48. Stefano GB, Kream RM (2007) Endogenous morphine synthetic pathway preceded and gave rise to catecholamine synthesis in evolution (review). Int J Mol Med 20:837–841Google Scholar
  49. Stefano GB, Kream R (2008) Endogenous opiates, opioids, and immune function: evolutionary brokerage of defensive behaviors. Semin Cancer Biol 18:190–198CrossRefGoogle Scholar
  50. Stefano GB, Kream RM (2010) Dopamine, morphine, and nitric oxide: an evolutionary signaling triad. CNS Neurosci Ther 16:e124–e137. doi: 10.1111/j.1755-5949.2009.00114.x Google Scholar
  51. Stefano GB, Scharrer B (1994) Endogenous morphine and related opiates, a new class of chemical messengers. Adv Neuroimmunol 4:57–68CrossRefGoogle Scholar
  52. Stefano GB et al. (1993) Opiate-like substances in an invertebrate, an opiate receptor on invertebrate and human immunocytes, and a role in immunosuppression. Proc Natl Acad Sci U S A 90:11099–11103CrossRefGoogle Scholar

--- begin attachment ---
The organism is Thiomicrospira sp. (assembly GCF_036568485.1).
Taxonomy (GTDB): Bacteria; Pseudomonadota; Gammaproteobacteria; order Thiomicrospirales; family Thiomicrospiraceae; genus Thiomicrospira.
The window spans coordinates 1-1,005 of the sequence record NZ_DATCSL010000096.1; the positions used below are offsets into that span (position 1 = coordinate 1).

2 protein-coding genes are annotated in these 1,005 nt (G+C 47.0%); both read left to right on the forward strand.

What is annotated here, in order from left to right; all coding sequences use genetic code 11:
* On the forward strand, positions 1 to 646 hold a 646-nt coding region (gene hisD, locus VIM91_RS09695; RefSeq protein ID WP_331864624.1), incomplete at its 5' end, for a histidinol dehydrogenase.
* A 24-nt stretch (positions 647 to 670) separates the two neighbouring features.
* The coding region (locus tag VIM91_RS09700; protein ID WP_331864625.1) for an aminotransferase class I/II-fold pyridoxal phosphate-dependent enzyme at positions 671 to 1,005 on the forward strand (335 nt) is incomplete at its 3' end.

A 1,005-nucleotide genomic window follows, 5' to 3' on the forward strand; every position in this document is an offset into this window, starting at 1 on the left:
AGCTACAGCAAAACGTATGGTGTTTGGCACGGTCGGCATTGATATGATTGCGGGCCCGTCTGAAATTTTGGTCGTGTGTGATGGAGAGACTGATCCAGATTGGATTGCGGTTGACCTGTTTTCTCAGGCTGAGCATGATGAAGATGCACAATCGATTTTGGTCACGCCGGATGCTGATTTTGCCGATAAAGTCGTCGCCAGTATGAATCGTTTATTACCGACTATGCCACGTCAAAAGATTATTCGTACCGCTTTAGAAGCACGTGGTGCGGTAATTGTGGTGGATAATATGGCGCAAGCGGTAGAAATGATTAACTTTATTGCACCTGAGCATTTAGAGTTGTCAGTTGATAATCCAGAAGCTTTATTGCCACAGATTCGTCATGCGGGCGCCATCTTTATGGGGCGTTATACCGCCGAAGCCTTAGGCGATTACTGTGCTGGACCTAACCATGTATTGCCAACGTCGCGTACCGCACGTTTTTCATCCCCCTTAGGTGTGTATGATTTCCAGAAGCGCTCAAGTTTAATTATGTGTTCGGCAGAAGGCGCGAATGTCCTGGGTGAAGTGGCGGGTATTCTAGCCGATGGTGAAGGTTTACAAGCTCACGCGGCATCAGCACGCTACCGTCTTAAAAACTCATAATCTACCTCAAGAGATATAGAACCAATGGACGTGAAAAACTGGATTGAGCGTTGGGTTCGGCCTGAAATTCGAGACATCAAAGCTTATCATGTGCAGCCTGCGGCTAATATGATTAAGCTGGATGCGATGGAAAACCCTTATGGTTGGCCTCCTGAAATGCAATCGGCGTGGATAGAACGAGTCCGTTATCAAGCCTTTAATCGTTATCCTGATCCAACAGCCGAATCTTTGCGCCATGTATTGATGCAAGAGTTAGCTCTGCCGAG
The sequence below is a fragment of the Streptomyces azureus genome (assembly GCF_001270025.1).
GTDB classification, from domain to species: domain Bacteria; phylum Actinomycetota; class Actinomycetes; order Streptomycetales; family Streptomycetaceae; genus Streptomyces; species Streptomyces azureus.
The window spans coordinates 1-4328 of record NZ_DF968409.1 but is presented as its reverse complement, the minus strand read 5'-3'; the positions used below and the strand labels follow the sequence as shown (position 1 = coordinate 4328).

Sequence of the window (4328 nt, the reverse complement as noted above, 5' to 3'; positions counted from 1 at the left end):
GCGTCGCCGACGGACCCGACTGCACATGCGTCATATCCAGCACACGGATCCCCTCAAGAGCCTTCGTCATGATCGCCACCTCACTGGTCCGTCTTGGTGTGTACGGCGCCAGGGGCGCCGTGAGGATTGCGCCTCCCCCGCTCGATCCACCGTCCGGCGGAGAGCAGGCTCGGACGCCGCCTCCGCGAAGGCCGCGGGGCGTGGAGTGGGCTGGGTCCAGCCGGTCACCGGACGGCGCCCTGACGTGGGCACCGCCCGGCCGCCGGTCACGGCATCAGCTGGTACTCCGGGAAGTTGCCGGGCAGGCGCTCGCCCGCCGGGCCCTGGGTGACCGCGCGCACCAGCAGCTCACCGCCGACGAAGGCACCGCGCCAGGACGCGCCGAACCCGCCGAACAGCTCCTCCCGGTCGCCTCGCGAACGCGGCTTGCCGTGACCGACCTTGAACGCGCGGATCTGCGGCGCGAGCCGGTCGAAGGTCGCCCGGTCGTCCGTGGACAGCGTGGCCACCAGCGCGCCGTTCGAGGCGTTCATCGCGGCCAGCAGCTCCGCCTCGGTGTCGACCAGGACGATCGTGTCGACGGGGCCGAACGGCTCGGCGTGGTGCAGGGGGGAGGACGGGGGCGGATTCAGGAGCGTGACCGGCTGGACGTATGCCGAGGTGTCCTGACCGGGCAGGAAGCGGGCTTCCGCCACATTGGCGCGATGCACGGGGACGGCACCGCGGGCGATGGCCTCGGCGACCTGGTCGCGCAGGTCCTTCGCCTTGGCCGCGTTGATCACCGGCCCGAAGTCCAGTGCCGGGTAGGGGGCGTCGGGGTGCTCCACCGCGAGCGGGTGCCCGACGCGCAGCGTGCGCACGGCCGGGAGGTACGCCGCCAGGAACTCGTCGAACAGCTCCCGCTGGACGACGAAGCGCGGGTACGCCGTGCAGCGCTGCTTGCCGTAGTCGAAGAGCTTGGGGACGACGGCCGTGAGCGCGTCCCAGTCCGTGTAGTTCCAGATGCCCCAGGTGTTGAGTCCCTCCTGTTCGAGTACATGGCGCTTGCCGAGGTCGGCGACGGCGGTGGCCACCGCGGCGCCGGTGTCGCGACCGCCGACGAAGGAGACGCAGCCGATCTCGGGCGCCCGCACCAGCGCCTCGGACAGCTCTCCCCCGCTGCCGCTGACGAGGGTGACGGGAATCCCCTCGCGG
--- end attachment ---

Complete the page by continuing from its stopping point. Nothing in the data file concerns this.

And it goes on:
53. Stefano GB, Kushnerik V, Rodriquez M, Bilfinger TV (1994) Inhibitory effect of morphine on granulocyte stimulation of tumor necrosis factor and substance P. Int J Immunopharmacol 16:329CrossRefGoogle Scholar
  54. Stefano GB, Hartman A, Bilfinger TV, Magazine HI, Liu Y, Casares F, Goligorsky MS (1995a) Presence of the mu3 opiate receptor in endothelial cells. coupling to nitric oxide production and vasodilation. J Biol Chem 270:30290–30293CrossRefGoogle Scholar
  55. Stefano GB, Hartman A, Bilfinger TV, Magazine HI, Liu Y, Casares F, Goligorsky MS (1995b) Presence of the mu3 opiate receptor in endothelial cells: coupling to nitric oxide production and vasodilation. J Biol Chem 270:30290–30293CrossRefGoogle Scholar
  56. Stefano GB et al. (1996) Opioid and opiate immunoregulatory processes. Crit Revin Immunol 16:109–144CrossRefGoogle Scholar
  57. Stefano GB, Goumon Y, Bilfinger TV, Welters I, Cadet P (2000a) Basal nitric oxide limits immune, nervous and cardiovascular excitation: human endothelia express a mu opiate receptor. Prog Neurobiol 60:513–530CrossRefGoogle Scholar